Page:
An Arizona crematorium has tested positive for radiation contamination after a man with a neuroendocrine pancreatic tumor was cremated following radioactive treatment. Now, a review published in the Journal of the American Medical Association aims to answer just how big of a risk such exposure might present to crematorium operators.
Radioactive compounds known as radiopharmaceuticals are used in medical procedures such as chemotherapy in order to diagnose and treat disease. In 2017, a 69-year-old man in Arizona was diagnosed with a pancreatic neuroendocrine tumor and was treated with lutetium, a targeted form of therapy that delivers radiation as specifically as possible to cancer cells. But when the man exhibited symptoms of hypotension two days later, he was admitted to a different hospital where he died following complications from the disease.
“At the time of the death, we were unaware that he had died and was cremated,” Nathan Yu, the man’s treating physician at Mayo Clinic, told IFLScience. When Yu’s team became aware of the situation, they called Arizona’s Bureau of Radiation Control to learn that the state does not currently have regulations in place to notify crematoriums of possible radiation exposure by way of former patients who had undergone nuclear medicine procedures.
Cremating an exposed patient volatilizes the radiopharmaceuticals present in the body, which can then be inhaled by workers or left in the broader area, creating exposure concerns. A month following treatment, Mayo Clinic doctors surveyed the crematorium using a Geiger-Mueller detector. They found evidence of radiation contamination on equipment such as the oven, vacuum, and bone crusher in the amount of 5,000 to 25,000 counts per minute – a very small amount.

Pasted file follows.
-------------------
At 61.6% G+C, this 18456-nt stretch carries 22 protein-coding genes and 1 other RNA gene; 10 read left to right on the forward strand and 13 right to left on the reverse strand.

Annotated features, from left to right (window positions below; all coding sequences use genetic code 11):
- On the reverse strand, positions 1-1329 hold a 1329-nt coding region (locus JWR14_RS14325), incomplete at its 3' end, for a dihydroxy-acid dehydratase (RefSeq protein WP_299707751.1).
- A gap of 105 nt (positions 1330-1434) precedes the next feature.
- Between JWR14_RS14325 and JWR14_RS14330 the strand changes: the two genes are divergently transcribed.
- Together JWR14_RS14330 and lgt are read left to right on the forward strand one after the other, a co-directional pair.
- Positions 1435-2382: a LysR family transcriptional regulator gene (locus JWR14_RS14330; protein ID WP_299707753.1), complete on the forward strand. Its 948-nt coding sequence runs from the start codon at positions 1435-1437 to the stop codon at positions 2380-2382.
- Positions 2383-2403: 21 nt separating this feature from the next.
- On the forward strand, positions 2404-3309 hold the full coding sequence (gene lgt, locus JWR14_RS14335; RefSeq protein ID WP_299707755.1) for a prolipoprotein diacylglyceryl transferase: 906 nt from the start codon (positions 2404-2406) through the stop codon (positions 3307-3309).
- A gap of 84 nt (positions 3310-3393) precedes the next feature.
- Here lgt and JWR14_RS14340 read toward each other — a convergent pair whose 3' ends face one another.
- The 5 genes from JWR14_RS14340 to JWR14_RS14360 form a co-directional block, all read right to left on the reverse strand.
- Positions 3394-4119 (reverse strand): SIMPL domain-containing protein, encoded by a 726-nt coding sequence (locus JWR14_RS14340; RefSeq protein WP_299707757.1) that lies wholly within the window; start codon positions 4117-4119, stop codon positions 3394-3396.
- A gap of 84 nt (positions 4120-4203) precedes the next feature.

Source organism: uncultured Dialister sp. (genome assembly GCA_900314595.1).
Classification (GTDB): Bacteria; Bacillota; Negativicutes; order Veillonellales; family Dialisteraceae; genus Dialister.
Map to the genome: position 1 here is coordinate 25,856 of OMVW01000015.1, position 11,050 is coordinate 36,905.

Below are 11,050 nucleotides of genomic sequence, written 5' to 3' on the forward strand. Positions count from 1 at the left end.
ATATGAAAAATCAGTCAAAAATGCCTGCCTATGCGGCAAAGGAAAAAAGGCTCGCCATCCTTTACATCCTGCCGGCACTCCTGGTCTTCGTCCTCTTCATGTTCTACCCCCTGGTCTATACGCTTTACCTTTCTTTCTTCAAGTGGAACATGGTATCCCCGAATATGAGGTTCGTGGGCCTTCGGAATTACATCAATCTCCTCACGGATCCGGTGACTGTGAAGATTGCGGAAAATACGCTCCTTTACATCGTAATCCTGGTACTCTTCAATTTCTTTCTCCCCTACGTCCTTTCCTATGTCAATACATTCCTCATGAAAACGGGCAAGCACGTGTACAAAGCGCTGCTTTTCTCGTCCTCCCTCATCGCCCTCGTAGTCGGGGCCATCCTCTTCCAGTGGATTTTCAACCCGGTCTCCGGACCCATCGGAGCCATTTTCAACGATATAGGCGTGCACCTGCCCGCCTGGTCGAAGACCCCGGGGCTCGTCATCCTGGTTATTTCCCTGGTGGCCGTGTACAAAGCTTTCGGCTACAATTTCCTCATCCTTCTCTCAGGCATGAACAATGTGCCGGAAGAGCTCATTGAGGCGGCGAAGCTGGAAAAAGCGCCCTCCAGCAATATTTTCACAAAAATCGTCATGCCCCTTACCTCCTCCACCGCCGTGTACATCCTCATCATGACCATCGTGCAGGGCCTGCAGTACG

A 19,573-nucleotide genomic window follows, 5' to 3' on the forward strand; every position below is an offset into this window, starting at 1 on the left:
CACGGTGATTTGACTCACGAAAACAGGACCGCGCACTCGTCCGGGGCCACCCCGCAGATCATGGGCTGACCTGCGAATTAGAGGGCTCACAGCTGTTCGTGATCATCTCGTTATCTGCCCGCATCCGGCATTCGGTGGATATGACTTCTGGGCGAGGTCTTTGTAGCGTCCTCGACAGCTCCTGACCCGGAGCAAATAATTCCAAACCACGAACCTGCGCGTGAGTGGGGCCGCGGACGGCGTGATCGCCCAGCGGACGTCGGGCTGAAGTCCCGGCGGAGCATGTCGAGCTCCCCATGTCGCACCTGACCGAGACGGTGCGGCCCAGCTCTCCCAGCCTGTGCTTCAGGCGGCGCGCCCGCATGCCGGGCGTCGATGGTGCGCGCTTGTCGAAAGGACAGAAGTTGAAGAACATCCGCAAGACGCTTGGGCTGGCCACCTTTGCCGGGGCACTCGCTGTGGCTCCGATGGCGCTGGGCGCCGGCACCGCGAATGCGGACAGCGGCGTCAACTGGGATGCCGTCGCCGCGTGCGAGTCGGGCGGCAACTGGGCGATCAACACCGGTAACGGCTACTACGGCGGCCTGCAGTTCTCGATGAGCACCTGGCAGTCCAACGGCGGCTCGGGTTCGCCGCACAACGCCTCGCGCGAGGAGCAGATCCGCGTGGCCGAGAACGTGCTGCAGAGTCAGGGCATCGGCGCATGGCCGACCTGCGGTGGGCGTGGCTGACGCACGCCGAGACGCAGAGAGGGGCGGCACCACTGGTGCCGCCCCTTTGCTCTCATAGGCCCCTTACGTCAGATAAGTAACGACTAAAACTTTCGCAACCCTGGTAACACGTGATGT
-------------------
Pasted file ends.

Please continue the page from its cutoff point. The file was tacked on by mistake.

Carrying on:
Urine analysis revealed that no lutetium was present in the crematorium operator. However, a different cancer-treating isotope called technetium did show up. Because the operator had not been treated for cancer, it’s likely that he was exposed to technetium during his work.
“We use a certain amount of radioactivity to treat or diagnose patients,” co-author Kevin Nelson explained to IFLScience. “When they’re given the radioactivity, then there is a certain amount of exposure resulting from that. In this particular case, both the quantity of radiation, lutetium contamination, and the technetium identified in the crematory operator’s urine is very small.”
Recent data suggests that 18.6 million nuclear medicine procedures were performed in the US alone, with nearly 40 million worldwide. As the authors note, safety protocols are well-established in patients but are often overlooked in postmortem procedures. Other case reports have described potential issues with cremating patients who have undergone radioactive therapies, but Yu says this is the first time actual contamination has been documented.
“The annual limit was unlikely exceeded in this situation, but [the findings] bring to light a mechanism of exposure that can possibly be avoided. Although the magnitude of exposure was not alarming in this particular case, with other radiopharmaceuticals at different therapeutic levels, volatilization, and subsequent inhalation we just don’t know those clinical facts,” said Yu.
Though it’s just one case study, the authors say their work illustrates a need for further research to understand how prevalent such events may be in order to establish safety regulations for those working in the postmortem world.